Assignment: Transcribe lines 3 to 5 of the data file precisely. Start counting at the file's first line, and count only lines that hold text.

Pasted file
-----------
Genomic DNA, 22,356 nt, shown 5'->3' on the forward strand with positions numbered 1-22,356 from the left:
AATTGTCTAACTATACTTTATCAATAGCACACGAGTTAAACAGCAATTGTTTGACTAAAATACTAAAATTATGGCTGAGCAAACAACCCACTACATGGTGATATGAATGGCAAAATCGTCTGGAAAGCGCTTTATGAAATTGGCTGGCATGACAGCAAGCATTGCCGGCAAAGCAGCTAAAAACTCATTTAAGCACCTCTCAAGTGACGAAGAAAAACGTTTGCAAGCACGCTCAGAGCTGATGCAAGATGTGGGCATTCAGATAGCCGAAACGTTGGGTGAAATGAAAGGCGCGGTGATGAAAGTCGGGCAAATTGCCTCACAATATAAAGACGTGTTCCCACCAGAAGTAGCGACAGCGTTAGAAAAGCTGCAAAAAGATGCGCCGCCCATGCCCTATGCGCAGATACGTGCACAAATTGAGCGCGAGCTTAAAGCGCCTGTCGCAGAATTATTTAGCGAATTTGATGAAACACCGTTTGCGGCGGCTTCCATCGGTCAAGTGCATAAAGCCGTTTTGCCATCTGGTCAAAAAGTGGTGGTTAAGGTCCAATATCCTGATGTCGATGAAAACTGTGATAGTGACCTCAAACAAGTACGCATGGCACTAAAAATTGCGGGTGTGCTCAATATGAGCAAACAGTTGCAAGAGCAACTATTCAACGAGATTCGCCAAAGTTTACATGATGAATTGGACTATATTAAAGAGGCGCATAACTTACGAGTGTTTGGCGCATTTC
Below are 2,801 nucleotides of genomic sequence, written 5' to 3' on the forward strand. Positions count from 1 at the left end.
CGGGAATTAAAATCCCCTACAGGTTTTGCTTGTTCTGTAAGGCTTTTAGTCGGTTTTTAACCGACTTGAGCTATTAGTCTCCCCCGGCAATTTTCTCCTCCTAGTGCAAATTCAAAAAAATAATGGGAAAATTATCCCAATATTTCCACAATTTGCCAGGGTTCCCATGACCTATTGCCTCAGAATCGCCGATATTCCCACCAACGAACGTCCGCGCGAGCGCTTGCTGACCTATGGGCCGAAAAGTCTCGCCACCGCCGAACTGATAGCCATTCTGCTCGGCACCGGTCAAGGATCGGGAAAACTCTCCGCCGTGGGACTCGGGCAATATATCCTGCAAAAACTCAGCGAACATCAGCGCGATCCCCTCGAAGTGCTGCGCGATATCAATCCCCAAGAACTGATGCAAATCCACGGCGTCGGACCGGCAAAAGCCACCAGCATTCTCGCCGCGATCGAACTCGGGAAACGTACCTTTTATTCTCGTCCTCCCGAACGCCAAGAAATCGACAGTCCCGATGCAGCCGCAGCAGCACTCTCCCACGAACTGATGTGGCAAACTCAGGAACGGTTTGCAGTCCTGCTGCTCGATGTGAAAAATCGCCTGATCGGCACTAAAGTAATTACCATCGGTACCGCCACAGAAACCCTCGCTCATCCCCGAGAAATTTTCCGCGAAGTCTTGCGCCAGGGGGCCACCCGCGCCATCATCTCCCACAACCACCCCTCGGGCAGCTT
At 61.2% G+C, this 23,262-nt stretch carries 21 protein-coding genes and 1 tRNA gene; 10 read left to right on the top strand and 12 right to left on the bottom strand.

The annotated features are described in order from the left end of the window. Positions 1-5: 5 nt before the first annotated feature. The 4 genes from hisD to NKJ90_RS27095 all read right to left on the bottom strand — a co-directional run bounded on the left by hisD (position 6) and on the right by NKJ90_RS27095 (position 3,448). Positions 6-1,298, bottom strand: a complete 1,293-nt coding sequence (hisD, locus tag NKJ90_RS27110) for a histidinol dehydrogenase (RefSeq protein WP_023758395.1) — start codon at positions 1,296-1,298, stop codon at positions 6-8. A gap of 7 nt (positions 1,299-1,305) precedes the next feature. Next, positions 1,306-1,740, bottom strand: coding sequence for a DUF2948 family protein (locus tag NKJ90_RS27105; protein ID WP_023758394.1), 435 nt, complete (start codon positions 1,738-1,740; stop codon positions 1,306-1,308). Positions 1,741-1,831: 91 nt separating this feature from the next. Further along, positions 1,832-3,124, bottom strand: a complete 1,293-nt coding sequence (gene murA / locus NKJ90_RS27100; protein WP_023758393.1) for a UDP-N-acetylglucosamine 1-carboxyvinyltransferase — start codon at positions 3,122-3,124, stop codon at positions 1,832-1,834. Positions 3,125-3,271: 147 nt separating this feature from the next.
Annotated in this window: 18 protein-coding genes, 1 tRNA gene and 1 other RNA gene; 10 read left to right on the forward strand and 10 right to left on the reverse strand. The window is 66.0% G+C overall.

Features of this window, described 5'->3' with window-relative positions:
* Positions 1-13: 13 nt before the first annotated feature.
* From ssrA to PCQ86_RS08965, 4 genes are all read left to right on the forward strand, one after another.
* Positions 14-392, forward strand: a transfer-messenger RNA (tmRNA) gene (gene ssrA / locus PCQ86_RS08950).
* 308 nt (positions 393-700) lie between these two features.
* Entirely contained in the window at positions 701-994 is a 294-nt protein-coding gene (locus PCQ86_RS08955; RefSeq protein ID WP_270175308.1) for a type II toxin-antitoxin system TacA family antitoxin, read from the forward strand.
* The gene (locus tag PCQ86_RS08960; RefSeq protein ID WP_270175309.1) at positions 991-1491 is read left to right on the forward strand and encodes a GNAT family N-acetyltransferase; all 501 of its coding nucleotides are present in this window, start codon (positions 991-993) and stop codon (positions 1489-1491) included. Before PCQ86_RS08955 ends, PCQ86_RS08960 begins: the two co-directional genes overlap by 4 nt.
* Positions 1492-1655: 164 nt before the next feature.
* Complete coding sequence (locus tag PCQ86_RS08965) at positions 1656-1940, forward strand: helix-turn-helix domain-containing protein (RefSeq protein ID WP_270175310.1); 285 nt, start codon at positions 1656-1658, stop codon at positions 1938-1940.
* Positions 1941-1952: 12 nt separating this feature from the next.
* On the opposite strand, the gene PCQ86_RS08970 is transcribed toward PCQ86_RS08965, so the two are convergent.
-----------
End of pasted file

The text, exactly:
Below are 2,801 nucleotides of genomic sequence, written 5' to 3' on the forward strand. Positions count from 1 at the left end.
CGGGAATTAAAATCCCCTACAGGTTTTGCTTGTTCTGTAAGGCTTTTAGTCGGTTTTTAACCGACTTGAGCTATTAGTCTCCCCCGGCAATTTTCTCCTCCTAGTGCAAATTCAAAAAAATAATGGGAAAATTATCCCAATATTTCCACAATTTGCCAGGGTTCCCATGACCTATTGCCTCAGAATCGCCGATATTCCCACCAACGAACGTCCGCGCGAGCGCTTGCTGACCTATGGGCCGAAAAGTCTCGCCACCGCCGAACTGATAGCCATTCTGCTCGGCACCGGTCAAGGATCGGGAAAACTCTCCGCCGTGGGACTCGGGCAATATATCCTGCAAAAACTCAGCGAACATCAGCGCGATCCCCTCGAAGTGCTGCGCGATATCAATCCCCAAGAACTGATGCAAATCCACGGCGTCGGACCGGCAAAAGCCACCAGCATTCTCGCCGCGATCGAACTCGGGAAACGTACCTTTTATTCTCGTCCTCCCGAACGCCAAGAAATCGACAGTCCCGATGCAGCCGCAGCAGCACTCTCCCACGAACTGATGTGGCAAACTCAGGAACGGTTTGCAGTCCTGCTGCTCGATGTGAAAAATCGCCTGATCGGCACTAAAGTAATTACCATCGGTACCGCCACAGAAACCCTCGCTCATCCCCGAGAAATTTTCCGCGAAGTCTTGCGCCAGGGGGCCACCCGCGCCATCATCTCCCACAACCACCCCTCGGGCAGCTT
At 61.2% G+C, this 23,262-nt stretch carries 21 protein-coding genes and 1 tRNA gene; 10 read left to right on the top strand and 12 right to left on the bottom strand.